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Aging with a Developmental Disability
Authors: Government of Canada, National Advisory Council on Aging
This booklet from the National Council on Aging (NACA) describes its position on the situation of Canadians who are aging with a developmental disability. It identifies a number of gaps and challenges in addressing their health care needs and social and financial problems. The report provides recommendations for action in each of these areas to improve their capacity to age well. It is part of their series "Seniors on the Margins" that looks at the situation of those Canadian seniors who, because they are not part of the majority, may not have access to the resources needed to age in comfort and health. In each paper of this series, NACA examines the causes and key issues of marginalization and proposes strategies and recommendations.
Click on the "Web Links" tab above to download the report as a PDF, it draws several conclusions on the needs of seniors with developmental disabilities, and how various systems must change to meet these needs. Here is a sampling:
-Few health professionals have expertise in treating persons with developmental disabilities, and communication between the professionals and the patient can be difficult. For these reasons, many older persons with developmental disabilities develop chronic conditions or diseases that could have been prevented or treated earlier, if they had been detected.
-Although the prevalence of sensory, visual or auditory impairment among aging persons with developmental disabilities is similar to those in the general population, the degree of impairment may be more severe due to preexisting problems.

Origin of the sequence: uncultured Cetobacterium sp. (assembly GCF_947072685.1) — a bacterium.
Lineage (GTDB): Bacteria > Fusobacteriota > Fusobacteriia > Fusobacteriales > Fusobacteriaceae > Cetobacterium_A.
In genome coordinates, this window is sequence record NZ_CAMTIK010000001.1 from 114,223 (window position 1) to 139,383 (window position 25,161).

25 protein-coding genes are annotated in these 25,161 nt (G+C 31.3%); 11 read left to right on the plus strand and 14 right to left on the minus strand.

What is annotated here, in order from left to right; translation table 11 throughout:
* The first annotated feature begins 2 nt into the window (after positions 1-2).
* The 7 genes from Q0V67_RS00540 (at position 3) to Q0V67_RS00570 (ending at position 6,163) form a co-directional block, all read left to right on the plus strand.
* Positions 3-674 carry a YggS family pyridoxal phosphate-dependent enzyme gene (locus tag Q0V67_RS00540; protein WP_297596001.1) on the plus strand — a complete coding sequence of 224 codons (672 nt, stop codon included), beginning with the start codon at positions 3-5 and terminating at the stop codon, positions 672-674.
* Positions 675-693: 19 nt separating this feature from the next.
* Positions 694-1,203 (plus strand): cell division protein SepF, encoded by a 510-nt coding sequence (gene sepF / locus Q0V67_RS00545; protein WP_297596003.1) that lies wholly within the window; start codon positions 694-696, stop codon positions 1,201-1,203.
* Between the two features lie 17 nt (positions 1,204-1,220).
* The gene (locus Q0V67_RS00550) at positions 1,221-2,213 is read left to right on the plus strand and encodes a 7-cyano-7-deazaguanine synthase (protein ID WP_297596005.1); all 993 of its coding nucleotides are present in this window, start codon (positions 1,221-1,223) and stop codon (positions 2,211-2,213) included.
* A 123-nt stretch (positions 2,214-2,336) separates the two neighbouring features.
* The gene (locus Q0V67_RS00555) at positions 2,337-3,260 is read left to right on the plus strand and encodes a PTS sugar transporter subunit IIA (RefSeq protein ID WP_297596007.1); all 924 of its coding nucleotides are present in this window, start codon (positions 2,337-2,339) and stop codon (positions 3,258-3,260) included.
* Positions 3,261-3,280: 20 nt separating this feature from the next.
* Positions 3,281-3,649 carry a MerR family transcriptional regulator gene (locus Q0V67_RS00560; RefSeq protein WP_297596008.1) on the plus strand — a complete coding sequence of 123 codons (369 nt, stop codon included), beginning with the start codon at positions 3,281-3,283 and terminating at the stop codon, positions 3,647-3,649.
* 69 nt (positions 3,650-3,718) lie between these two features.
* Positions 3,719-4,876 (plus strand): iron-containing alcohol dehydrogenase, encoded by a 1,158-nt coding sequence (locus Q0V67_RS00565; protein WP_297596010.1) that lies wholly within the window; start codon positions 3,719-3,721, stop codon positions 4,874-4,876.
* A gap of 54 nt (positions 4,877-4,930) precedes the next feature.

-Older adults with a developmental disability may experience more severe loss of flexibility as age-related changes in joint function and bone density combine with their existing mobility problems. Also, they may be prone to developing arthritis at a younger age.
-People with developmental disabilities often lack basic education about the importance of healthy lifestyle choices and do not receive the same preventive health measures as other people (for example, pap smears and mammograms).
-Furthermore, transportation problems, cost barriers and a lack of suitable instructors make it more difficult for seniors with developmental disabilities to participate in health promoting physical and recreational activities.
-Differentiation between dementia, depression and those behaviours directly linked with the developmental disability is especially challenging
-Problems in diagnosing dementia, particularly among individuals with Down Syndrome arise for several reasons
|Organization:||National Advisory Council on Aging|
|Address:||Postal Locator: 1908 A1, 8th Floor|
Ottawa, Ontario K1A 1B4
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Download the report as a PDF
Visit the home page of the publishing organization, Canadian National Advisory Council on Aging
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